After the first week or two shackling interfered little with the recreational life of the camp. Many musical instruments and other material had been brought from other camps; by February several different kinds of orchestra and a choir of 500 voices were performing as occasion demanded, and a number of shows had been presented on the newly-built stage. A stalag ‘university’ had been organised by a former NCO of the Army Educational Corps; and classes under this scheme, together with the activities of no fewer than 56 clubs—from a debating club to a Caledonian society—enabled men to pass the winter months profitably. A first exhibition of arts and crafts was held in February, and in March, with the ground drying up, sport was in full swing. Plenty of parcels from the Red Cross and from home had made the food and clothing position of the camp secure, and men could write with conviction that they were ‘well and being well-treated’.
Mention has already been made of the RAF activity connected with the land defence of Egypt and the Alamein offensive, in which twenty or so of our airmen fell into Italian hands. A number of others shot down in the Middle East and Mediterranean front fell into German hands and were transported to Germany as quickly as possible. But the majority of the 180-odd who became prisoners in Germany during this period were lost on air operations over western Europe. Here bombing attacks were being extended and fighter sweeps were reaching out to the coastal areas of France and the Low Countries. Although casualties fell somewhat during the winter, the summer of 1942 saw the New Zealand losses in prisoners average nearly twenty a month, and in each of the months of May and June 1943 more than twenty of our airmen were captured as a result of air operations over the Continent.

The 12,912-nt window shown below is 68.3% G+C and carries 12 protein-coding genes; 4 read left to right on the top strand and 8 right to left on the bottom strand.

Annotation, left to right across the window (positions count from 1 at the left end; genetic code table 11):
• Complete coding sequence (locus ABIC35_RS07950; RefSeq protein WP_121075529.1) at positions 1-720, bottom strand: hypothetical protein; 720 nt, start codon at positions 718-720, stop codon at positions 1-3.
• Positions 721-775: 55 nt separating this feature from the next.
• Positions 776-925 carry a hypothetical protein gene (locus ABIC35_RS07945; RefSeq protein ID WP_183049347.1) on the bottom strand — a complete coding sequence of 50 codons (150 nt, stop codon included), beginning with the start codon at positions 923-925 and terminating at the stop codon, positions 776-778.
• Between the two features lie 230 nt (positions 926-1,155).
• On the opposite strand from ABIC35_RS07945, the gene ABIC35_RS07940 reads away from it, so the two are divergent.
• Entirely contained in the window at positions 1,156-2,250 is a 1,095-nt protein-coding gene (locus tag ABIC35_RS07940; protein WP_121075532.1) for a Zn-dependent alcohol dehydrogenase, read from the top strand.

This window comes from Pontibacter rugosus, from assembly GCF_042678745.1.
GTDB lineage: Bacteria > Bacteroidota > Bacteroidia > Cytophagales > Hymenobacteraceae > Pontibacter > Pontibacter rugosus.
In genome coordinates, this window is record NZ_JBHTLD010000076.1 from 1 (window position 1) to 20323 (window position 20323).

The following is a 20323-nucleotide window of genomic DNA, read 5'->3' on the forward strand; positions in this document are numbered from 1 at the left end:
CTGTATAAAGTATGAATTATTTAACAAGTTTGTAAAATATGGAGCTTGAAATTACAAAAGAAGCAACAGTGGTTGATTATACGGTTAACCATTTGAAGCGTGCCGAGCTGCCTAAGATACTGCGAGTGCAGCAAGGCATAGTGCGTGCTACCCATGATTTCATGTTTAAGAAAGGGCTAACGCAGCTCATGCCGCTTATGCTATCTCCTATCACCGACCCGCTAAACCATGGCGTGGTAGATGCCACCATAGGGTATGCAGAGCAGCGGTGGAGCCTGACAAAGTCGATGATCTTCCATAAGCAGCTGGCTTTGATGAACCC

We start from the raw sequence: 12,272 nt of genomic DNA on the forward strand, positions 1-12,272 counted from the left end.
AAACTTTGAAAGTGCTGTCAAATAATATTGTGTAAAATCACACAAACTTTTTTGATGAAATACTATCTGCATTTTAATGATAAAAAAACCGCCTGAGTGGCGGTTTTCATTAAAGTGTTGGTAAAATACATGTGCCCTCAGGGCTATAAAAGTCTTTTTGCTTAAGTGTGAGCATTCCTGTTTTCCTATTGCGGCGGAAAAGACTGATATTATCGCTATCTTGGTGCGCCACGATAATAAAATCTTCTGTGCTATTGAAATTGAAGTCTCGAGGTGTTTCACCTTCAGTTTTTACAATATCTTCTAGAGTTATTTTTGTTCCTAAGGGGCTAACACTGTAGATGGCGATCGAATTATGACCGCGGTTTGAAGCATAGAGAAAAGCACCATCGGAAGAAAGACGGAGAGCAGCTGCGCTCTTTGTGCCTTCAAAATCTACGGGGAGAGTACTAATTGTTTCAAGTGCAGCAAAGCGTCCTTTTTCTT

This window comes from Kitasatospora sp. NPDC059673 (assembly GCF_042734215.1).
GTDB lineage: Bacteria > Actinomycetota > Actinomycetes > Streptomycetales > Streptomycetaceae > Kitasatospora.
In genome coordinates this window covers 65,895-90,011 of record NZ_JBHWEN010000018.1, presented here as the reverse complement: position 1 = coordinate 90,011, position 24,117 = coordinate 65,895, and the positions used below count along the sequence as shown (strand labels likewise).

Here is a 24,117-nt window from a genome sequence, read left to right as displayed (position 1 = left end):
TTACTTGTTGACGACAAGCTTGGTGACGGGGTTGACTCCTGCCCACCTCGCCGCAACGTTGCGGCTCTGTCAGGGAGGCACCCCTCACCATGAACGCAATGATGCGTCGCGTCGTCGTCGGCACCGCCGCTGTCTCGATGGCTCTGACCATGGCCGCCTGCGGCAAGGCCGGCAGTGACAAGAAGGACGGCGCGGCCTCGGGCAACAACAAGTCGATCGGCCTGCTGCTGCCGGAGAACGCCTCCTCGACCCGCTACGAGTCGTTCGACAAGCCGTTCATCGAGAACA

By this time Auswertestelle West had attained considerable importance and authority as a source of intelligence for the German Higher Command. The Luftwaffe claimed that the information from captured airmen (though gleaned more from the evaluation of documents captured with the prisoners than from their interrogation) was better than that obtained through any other source including agents abroad. Police, area troops, and airfield staffs therefore co-operated by sending captured airmen to Oberursel as quickly as possible, and in taking the utmost care to ensure that every page 250 article and document from their persons or from the crashed aircraft was sent on ahead of them.